Basket Classes Keep Pomo Tradition Going Strong

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					• CULTURE

Pomo Tradition of Basket Weaving Is Going Strong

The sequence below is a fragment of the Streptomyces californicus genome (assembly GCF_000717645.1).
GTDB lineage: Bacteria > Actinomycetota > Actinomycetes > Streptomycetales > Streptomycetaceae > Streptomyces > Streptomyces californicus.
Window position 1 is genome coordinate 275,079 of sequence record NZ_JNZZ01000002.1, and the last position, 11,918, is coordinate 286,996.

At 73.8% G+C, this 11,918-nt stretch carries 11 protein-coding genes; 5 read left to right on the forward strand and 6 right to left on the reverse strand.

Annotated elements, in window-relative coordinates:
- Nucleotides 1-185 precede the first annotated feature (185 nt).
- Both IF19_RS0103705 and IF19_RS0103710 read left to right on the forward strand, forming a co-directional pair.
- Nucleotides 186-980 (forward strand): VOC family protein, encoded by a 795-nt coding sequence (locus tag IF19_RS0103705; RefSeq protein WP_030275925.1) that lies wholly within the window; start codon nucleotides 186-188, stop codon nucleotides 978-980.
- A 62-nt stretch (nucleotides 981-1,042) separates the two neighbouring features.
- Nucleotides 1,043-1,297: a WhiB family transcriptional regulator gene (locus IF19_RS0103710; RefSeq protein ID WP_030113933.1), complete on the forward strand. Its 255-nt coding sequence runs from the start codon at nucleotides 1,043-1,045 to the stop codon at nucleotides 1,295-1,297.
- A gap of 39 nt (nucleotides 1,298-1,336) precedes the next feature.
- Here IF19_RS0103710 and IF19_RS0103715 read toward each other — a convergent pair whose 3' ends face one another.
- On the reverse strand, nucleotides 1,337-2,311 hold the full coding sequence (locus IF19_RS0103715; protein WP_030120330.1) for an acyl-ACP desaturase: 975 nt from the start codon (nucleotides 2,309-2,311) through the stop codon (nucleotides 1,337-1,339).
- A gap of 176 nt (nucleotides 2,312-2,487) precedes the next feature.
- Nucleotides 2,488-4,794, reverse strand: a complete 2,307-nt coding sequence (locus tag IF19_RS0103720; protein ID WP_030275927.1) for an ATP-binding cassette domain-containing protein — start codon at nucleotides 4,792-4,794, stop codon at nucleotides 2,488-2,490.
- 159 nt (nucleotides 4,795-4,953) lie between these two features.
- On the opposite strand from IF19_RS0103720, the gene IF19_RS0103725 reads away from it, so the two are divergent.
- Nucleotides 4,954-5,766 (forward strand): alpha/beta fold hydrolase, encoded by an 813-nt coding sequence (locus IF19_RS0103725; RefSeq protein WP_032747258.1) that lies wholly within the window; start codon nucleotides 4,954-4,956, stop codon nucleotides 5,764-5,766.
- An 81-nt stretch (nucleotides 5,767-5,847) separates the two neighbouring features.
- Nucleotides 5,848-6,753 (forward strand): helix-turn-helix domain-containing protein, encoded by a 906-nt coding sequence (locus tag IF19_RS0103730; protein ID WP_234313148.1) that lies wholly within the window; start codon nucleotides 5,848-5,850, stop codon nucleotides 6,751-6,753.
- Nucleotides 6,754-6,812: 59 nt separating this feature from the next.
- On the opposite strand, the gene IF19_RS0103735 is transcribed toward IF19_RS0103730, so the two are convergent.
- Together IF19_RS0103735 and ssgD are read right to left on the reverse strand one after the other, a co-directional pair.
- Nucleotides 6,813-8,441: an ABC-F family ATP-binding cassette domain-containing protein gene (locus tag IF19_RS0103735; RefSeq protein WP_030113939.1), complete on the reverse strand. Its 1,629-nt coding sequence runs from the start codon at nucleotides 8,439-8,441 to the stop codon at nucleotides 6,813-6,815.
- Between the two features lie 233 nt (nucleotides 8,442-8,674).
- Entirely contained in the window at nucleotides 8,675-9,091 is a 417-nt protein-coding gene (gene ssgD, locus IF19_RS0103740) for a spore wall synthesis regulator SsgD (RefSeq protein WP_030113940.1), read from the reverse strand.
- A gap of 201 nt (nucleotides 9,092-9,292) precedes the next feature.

A dozen members of the Dry Creek Rancheria Band of Pomo Indians gather each week to keep alive “the legacy of the Pomo People” – the Tribe’s distinctive style of basketry. “The Pomo style is known as the finest weave,” said Christine Hamilton, who teaches the basket weaving classes. “We’re trying to save a little of the past and carry it to the future.” Intricately woven Pomo baskets, on display at numerous museums, are renown for their expert weave and design. “Pomo baskets were not only functional, but also art,” said Daniel Murley, curator at the Healdsburg Museum. “The weavers took the time to produce something so intricate and so fine. The time and artistry involved was exceptional.” The baskets can be as small as a thimble, or several feet long. At a recent baby basket class, the students were nine grandmothers and two younger women, one of them a new Pomo mother. Other classes work on coil baskets. “I like the stitch on coil baskets to be bold,” said Hamilton, learned from famed Pomo basket weaver Elsie Allen. “On baby baskets the weave is more twine-y.” Traditional Pomo baskets were woven from sedge, redbud, willow and bulrush, but gathering these materials is not necessary for the weaving classes. “It takes time to find the perfect sticks, shape them, let them dry for three or four months,” Hamilton said. “People today don’t have time to wait for things to dry. So the basket weaving classes use rattan so we can teach assembling. The construction is something people can learn right now.” What do the students learn? “Keeping their minds and hands working,” Hamilton said. “It’s concentrating on what your hands are doing – and remembering.”

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